"There is very little difference between one man and another," he said,"when you go to the bottom of it. But what little there is , is very important." And the remark certainly applies to this case. The general over-contraction may be small when estimated in foot pounds, but its importance is immense on account of its effects on the over-contracted person's spiritual life. This follows as a necessary consequence from the theory of our emotions to which I made reference at the beginning of this article. For by the sensations that so incessantly pour in from the over-tense excited body the over-tense and excited habit of mind is kept up; and the sultry, threatening, exhausting, thunderous inner atmosphere never quite clears away.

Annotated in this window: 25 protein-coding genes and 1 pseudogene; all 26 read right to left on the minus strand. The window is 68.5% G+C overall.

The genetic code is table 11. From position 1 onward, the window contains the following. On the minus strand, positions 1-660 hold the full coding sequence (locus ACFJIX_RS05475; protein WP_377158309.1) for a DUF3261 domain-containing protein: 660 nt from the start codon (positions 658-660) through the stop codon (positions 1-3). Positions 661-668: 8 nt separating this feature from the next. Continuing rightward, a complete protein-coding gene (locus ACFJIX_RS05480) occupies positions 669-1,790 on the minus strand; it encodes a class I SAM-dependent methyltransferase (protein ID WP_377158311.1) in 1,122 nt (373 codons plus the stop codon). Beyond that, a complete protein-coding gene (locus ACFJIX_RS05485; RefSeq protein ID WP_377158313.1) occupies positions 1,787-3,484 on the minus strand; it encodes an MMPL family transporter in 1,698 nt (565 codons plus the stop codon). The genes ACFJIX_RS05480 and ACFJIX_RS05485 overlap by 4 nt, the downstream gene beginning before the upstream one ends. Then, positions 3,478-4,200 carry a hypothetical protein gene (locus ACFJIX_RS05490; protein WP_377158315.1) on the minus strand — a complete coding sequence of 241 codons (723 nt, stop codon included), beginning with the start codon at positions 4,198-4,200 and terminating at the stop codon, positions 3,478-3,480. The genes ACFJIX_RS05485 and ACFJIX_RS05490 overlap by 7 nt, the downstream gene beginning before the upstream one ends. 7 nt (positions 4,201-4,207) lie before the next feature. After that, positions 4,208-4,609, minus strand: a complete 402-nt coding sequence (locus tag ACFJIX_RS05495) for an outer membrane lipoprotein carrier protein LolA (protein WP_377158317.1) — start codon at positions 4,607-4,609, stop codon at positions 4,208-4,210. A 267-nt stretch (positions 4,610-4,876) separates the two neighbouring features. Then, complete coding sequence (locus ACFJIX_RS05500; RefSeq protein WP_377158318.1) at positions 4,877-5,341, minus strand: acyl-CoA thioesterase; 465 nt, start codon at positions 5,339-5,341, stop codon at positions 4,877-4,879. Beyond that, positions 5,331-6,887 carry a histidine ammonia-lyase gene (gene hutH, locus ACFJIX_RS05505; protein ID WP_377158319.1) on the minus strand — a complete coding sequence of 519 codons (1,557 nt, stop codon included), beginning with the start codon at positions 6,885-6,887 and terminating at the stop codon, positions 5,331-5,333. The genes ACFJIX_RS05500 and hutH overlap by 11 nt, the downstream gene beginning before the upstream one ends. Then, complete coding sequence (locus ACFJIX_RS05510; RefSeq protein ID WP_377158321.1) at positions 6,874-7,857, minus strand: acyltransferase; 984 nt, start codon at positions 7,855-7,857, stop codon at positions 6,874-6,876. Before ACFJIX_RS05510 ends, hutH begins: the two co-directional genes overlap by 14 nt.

"If you never wholly give yourself up to the chair you sit it, but always keep your leg and body muscles half contracted for a rise; if you breathe eighteen or nineteen instead of sixteen times a minute, and never quite breath out at that,-- what mental mood can you be in but one of inner panting and expectancy, and how can the future and its worries possibly forsake your mind? On the other hand, how can they gain admission to your mind if your brow be unruffled, your respiration calm and complete and your muscles all relaxed?
James, William, 1899, TALKS TO TEACHERS ON PSYCHOLOGY: And To Students On Some of Life's Ideals, Chapter 1-The Gospel of Relaxation